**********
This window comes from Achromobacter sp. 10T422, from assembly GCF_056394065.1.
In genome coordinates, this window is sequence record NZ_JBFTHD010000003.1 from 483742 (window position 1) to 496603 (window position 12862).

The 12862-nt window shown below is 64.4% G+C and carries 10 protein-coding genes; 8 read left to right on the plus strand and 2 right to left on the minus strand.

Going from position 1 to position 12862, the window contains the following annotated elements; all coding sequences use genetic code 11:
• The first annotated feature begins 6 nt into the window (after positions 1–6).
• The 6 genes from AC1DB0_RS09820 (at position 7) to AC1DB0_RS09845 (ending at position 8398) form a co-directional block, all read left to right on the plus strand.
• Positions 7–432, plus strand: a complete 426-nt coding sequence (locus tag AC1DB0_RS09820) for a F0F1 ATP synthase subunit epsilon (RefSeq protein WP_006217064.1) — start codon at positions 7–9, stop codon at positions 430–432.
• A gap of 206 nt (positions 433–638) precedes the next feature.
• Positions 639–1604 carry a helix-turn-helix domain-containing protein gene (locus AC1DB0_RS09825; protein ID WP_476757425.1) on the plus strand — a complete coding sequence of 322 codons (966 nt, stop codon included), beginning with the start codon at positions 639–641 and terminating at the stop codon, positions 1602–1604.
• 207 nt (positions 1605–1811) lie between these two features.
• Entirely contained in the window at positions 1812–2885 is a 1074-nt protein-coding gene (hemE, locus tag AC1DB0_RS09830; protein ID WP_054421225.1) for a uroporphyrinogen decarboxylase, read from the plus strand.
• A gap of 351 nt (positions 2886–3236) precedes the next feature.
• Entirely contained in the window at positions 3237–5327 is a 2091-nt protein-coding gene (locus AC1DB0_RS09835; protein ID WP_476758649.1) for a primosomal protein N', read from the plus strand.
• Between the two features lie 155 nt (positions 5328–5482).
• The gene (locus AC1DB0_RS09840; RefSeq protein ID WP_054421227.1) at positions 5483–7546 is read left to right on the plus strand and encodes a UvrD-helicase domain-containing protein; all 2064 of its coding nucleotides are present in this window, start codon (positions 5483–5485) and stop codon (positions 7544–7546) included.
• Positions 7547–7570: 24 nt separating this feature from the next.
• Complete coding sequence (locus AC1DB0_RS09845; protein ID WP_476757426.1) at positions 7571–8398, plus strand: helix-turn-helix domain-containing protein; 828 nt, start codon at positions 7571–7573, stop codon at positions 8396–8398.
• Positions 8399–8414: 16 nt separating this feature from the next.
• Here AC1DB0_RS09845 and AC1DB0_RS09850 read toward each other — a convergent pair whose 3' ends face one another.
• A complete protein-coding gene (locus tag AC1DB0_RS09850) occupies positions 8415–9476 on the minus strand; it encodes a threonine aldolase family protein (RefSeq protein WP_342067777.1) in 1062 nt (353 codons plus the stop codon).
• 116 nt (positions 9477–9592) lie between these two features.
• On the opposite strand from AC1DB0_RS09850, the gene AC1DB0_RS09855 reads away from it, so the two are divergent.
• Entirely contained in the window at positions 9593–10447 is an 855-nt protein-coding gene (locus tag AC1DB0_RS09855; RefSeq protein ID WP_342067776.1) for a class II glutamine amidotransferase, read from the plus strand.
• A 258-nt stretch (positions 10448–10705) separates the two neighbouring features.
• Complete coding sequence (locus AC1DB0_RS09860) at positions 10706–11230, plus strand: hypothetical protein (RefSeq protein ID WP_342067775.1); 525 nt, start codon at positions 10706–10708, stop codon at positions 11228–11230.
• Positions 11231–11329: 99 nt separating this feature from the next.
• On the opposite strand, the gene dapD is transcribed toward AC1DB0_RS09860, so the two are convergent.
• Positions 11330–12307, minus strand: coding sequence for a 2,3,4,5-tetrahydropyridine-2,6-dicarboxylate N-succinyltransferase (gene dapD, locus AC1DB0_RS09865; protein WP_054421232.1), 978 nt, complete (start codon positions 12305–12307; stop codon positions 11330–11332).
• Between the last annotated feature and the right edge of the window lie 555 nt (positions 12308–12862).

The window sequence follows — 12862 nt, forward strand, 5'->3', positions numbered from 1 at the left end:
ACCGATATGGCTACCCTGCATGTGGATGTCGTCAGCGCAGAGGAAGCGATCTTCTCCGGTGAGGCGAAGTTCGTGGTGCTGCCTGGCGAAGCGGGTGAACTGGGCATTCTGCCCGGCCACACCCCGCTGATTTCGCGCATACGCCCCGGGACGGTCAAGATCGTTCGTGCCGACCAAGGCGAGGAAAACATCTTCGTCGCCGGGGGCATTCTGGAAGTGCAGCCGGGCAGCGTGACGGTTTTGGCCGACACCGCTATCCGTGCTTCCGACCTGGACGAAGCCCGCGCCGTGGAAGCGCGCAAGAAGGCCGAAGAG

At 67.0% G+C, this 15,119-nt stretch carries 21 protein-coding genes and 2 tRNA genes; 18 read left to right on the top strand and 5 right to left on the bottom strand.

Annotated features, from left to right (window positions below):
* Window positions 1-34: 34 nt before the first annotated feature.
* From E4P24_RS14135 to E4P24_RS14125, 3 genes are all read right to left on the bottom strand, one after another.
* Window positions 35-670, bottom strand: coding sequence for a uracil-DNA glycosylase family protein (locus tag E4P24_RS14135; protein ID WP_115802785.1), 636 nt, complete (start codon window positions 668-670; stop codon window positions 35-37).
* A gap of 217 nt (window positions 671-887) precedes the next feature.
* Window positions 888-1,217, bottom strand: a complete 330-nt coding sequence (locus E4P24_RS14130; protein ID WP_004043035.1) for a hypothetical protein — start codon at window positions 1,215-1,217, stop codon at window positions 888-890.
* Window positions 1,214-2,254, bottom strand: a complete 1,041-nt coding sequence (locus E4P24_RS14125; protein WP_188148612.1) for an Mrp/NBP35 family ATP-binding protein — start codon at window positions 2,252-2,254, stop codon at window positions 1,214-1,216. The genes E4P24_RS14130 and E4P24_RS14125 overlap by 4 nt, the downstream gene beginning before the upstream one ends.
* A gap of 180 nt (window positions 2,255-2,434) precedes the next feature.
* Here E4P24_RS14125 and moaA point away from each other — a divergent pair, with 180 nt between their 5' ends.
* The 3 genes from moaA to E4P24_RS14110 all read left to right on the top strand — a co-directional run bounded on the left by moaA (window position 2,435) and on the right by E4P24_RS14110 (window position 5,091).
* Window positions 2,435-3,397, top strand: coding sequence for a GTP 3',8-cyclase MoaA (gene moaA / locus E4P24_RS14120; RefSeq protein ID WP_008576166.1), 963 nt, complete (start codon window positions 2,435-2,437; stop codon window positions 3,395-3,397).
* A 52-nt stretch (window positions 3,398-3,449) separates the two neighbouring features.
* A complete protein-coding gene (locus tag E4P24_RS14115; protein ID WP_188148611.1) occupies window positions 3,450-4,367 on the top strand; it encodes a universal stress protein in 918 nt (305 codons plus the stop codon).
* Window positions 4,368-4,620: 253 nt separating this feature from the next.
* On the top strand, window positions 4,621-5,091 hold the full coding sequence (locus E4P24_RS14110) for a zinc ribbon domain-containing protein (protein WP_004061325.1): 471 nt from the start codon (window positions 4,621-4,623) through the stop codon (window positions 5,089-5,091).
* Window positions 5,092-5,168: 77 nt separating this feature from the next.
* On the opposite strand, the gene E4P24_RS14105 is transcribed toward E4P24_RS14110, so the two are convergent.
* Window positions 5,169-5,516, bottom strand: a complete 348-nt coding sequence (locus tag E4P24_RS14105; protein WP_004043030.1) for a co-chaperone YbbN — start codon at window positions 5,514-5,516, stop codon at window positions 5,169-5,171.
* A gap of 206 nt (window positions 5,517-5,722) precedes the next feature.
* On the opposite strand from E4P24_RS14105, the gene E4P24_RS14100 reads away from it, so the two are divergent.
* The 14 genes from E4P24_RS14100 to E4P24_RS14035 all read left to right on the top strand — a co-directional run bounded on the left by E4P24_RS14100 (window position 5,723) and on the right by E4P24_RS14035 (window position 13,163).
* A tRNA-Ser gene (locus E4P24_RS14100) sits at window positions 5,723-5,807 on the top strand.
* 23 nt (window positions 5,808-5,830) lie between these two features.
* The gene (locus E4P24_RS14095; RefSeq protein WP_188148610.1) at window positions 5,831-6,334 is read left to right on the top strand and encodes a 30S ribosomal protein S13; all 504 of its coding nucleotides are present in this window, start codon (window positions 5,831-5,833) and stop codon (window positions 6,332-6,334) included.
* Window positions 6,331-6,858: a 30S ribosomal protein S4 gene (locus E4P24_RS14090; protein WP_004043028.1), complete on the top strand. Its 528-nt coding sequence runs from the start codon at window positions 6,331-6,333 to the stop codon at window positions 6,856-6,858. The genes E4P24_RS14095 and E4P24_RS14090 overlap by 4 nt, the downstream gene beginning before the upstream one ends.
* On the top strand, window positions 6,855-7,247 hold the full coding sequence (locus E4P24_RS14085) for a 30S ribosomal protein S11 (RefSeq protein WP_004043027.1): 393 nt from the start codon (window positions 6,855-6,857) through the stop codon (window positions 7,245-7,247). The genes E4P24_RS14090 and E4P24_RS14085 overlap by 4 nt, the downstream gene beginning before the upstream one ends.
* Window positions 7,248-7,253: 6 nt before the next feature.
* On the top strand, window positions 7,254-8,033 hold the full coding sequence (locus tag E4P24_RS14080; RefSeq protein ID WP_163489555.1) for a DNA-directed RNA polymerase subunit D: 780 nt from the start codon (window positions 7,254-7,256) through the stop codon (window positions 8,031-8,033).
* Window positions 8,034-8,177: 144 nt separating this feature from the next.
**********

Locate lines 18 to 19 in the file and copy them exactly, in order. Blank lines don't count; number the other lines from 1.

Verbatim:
• Positions 8399–8414: 16 nt separating this feature from the next.
• Here AC1DB0_RS09845 and AC1DB0_RS09850 read toward each other — a convergent pair whose 3' ends face one another.